Just half of children in England want a Covid vaccine, according to the biggest study of its kind.
Researchers surveyed more than 27,000 nine to 18-year-olds across the country earlier this year ahead of the controversial plans to jab healthy secondary school pupils.
Exactly 50 per cent were willing to have the vaccine, while a third (37 per cent) were undecided and 13 per cent wanted to opt out.
Younger children were less willing to get vaccinated than older teenagers, of whom the majority said they would accept a jab. Youngsters who had previously tested positive or believed that they had survived Covid already were more likely to decline a vaccine.
The research was carried out by the University of Oxford, University College London (UCL) and the Cambridge University. Among the main authors were UCL’s Professor Russell Viner and Professor Sir Andrew Pollard of Oxford, who sit on influential panels advising No10.
Britain began inoculating healthy 12 to 15-year-olds children with a single dose of Pfizer‘s vaccine for the first time last week.
It did so despite originally not getting the blessing from No10’s vaccines advisory panel, which said the health benefit to youngsters was ‘marginal’.
The Joint Committee for Vaccination and Immunisation (JCVI) left the decision to Chris Whitty and the chief medical officers in the devolved nations.
They signed off on the plans on the basis it could prevent hundreds of thousands of school absences. Health chiefs have yet to disclose exactly how many newly-eligible children have taken up the vaccine.
Younger children were less willing to get vaccinated than older teenagers, of whom the majority said they would accept a jab. Youngsters who had previously tested positive or believe that they had Covid already were more likely to decline a vaccine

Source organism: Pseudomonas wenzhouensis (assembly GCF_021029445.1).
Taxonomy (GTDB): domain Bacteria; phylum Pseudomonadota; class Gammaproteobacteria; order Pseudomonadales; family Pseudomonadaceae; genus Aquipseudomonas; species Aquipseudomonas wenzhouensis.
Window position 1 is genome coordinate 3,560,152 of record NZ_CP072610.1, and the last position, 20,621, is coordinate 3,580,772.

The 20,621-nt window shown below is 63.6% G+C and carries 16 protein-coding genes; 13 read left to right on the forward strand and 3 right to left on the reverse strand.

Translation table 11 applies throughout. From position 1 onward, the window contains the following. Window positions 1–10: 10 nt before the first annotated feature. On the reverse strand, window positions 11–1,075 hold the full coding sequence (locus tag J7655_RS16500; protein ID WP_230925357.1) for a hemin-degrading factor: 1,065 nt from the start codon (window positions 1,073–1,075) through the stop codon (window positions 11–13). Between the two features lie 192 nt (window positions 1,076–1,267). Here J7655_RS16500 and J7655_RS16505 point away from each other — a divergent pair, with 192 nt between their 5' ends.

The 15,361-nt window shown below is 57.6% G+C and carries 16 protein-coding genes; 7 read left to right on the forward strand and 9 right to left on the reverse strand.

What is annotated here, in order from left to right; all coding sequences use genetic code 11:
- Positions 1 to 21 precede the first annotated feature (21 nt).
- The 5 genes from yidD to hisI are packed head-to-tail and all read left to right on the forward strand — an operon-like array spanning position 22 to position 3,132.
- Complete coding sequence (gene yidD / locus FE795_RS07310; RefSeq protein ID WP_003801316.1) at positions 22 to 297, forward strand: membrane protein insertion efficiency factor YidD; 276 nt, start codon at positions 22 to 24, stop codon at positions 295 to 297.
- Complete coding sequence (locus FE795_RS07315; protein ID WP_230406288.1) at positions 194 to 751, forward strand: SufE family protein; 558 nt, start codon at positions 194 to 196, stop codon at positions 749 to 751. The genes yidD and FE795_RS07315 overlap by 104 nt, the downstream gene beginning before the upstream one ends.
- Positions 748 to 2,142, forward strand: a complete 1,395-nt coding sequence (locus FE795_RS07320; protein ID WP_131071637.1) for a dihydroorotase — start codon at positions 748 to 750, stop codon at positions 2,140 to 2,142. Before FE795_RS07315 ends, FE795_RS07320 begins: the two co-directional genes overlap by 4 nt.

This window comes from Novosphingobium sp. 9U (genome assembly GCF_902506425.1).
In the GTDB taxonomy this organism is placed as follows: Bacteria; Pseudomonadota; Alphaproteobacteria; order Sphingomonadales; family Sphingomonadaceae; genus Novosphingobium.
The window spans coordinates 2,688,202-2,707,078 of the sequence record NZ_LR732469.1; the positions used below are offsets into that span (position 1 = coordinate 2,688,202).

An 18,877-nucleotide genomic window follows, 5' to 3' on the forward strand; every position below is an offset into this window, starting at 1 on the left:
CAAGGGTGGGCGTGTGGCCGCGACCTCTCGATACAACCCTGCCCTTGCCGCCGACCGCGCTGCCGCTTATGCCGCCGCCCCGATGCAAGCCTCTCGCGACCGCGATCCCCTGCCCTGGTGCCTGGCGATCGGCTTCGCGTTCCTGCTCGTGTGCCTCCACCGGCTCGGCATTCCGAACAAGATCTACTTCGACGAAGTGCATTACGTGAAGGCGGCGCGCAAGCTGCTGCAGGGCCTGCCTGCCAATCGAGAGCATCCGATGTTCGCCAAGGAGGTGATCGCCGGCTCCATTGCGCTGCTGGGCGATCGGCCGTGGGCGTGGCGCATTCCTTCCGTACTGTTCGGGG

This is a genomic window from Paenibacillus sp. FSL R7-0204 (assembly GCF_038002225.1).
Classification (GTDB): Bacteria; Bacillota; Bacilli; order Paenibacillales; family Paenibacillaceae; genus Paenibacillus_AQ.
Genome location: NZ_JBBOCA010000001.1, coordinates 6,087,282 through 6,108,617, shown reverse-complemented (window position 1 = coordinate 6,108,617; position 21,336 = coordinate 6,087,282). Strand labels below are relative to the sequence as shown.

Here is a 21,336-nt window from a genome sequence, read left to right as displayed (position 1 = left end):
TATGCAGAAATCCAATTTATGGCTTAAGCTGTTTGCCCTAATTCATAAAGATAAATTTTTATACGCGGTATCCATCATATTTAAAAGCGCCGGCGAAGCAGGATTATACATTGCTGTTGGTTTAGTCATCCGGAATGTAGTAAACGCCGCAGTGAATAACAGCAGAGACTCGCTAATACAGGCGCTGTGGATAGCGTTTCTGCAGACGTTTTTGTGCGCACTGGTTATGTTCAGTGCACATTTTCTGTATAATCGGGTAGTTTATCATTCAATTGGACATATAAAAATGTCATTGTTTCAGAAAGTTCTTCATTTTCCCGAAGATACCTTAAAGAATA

Researchers surveyed more than 27,000 nine to 18-year-olds across the country earlier this year ahead of the controversial plans to jab healthy school pupils. Exactly 50 per cent were willing to have the vaccine, while a third (37 per cent) were undecided and 13 per cent wanted to opt out
Fourteen-year-old Jack Lane became one of the first to benefit from the extension of Britain’s jab rollout to children last week at Belfairs Academy in Leigh-on-Sea, Essex
Teenagers aged 16 and 17 have been invited for a jab since August.
Overall, more than a million under-18s have been jabbed so far, including children who were prioritised earlier on in the vaccine drive because they have underlying conditions.
The latest survey was carried out in schools across Berkshire, Buckinghamshire, Oxfordshire and Merseyside between May and July this year.
Students who were more hesitant about getting the jab were also more likely to spend longer on social media, attend schools in deprived areas, and feel as though they did not identify with their school community, the study found.
Is this the start of the fourth wave? Covid cases begin to spill over from children to their parents
Children are beginning to spread coronavirus to their parents again, official figures suggest amid fears a fourth wave could be imminent.
Department of Health statistics show England’s infection rates have been rising for a fortnight, following the return of millions of pupils to classrooms at the start of the month. But infections were only increasing in youngsters, bolstering evidence that the reopening of schools was to blame.